Sunday, August 28, 2011

Anthropologist's view on debt and money

Over at Naked Capitalism is a fantastic interview with David Graeber, author of Debt: The First 5,000 years. The most intersting point for me is that economists just assumed that since money is currently primarily used to estimate exchange value, that this is the historical reason for the existence of money. While this view of money is often a workable assumption, the deeper social issues surrounding money become easily overlooked when you perceive money primarily as a means of exchange, and ignore the role of debt anf conflict as the tru origins of money.

An excerpt is below, and the full interview is worth reading, especially for those curious about Chartalism, Biblical debt jubilees and so on.

Philip Pilkington: Let’s begin. Most economists claim that money was invented to replace the barter system. But you’ve found something quite different, am I correct?

David Graeber: Yes there’s a standard story we’re all taught, a ‘once upon a time’ — it’s a fairy tale.

It really deserves no other introduction: according to this theory all transactions were by barter. “Tell you what, I’ll give you twenty chickens for that cow.” Or three arrow-heads for that beaver pelt or what-have-you. This created inconveniences, because maybe your neighbor doesn’t need chickens right now, so you have to invent money.

The story goes back at least to Adam Smith and in its own way it’s the founding myth of economics. Now, I’m an anthropologist and we anthropologists have long known this is a myth simply because if there were places where everyday transactions took the form of: “I’ll give you twenty chickens for that cow,” we’d have found one or two by now. After all people have been looking since 1776, when the Wealth of Nations first came out. But if you think about it for just a second, it’s hardly surprising that we haven’t found anything.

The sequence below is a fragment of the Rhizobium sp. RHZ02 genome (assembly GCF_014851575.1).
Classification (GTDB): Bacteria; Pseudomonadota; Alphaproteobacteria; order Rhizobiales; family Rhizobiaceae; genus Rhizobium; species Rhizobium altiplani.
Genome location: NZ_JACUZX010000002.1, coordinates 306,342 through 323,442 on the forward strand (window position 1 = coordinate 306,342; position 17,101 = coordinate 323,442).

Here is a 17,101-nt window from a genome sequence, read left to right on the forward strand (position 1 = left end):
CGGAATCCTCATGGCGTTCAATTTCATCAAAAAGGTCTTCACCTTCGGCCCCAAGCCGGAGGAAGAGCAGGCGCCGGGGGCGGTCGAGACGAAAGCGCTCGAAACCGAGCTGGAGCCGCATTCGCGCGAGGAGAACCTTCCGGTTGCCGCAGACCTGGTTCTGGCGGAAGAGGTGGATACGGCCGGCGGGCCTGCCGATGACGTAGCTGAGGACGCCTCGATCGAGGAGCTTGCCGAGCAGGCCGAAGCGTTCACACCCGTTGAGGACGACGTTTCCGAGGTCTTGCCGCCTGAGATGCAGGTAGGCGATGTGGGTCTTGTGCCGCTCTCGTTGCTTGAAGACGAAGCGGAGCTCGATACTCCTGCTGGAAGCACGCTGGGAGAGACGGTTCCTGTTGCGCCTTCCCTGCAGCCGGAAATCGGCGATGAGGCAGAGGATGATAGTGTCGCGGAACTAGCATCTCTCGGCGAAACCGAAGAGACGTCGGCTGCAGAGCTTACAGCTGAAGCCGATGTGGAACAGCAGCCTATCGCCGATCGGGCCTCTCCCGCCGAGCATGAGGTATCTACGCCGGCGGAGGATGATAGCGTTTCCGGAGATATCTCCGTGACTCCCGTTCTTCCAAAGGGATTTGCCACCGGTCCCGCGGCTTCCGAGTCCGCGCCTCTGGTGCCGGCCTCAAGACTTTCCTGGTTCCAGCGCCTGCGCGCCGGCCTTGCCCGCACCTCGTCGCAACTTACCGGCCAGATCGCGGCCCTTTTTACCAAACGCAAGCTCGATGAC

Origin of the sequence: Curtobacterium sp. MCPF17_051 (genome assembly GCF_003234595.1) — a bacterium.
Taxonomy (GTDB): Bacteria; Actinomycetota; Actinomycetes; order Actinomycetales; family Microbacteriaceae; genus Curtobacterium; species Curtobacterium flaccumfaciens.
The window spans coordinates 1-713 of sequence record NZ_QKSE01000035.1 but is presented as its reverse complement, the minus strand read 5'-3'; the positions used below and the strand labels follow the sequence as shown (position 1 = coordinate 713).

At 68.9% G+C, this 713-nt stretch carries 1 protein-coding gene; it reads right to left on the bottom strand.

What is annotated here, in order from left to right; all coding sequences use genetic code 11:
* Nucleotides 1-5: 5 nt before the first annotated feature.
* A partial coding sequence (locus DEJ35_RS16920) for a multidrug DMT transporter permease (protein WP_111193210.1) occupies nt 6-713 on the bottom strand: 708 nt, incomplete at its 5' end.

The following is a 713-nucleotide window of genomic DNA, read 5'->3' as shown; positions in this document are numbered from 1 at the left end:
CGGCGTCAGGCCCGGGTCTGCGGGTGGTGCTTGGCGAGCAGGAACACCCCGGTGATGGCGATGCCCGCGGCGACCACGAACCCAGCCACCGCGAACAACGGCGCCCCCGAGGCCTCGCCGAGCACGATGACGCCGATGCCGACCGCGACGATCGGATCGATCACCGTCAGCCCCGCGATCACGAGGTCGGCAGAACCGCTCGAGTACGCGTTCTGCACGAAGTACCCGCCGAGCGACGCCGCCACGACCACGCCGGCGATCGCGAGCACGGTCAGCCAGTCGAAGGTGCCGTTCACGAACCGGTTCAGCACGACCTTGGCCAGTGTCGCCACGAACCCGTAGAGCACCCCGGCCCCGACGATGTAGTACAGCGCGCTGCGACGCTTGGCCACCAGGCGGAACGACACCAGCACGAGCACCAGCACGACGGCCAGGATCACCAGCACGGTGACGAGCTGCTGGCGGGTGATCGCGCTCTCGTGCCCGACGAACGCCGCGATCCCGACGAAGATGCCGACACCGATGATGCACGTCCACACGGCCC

Think about what they’re saying here – basically: that a bunch of Neolithic farmers in a village somewhere, or Native Americans or whatever, will be engaging in transactions only through the spot trade. So, if your neighbor doesn’t have what you want right now, no big deal. Obviously what would really happen, and this is what anthropologists observe when neighbors do engage in something like exchange with each other, if you want your neighbor’s cow, you’d say, “wow, nice cow” and he’d say “you like it? Take it!” – and now you owe him one. Quite often people don’t even engage in exchange at all – if they were real Iroquois or other Native Americans, for example, all such things would probably be allocated by women’s councils.

So the real question is not how does barter generate some sort of medium of exchange, that then becomes money, but rather, how does that broad sense of ‘I owe you one’ turn into a precise system of measurement – that is: money as a unit of account?

By the time the curtain goes up on the historical record in ancient Mesopotamia, around 3200 BC, it’s already happened. There’s an elaborate system of money of account and complex credit systems. (Money as medium of exchange or as a standardized circulating units of gold, silver, bronze or whatever, only comes much later.)

So really, rather than the standard story – first there’s barter, then money, then finally credit comes out of that – if anything its precisely the other way around. Credit and debt comes first, then coinage emerges thousands of years later and then, when you do find “I’ll give you twenty chickens for that cow” type of barter systems, it’s usually when there used to be cash markets, but for some reason – as in Russia, for example, in 1998 – the currency collapses or disappears.

1 comment:

  1. interesting views. I wonder how much the standardisation of that exchange was driven by taxation?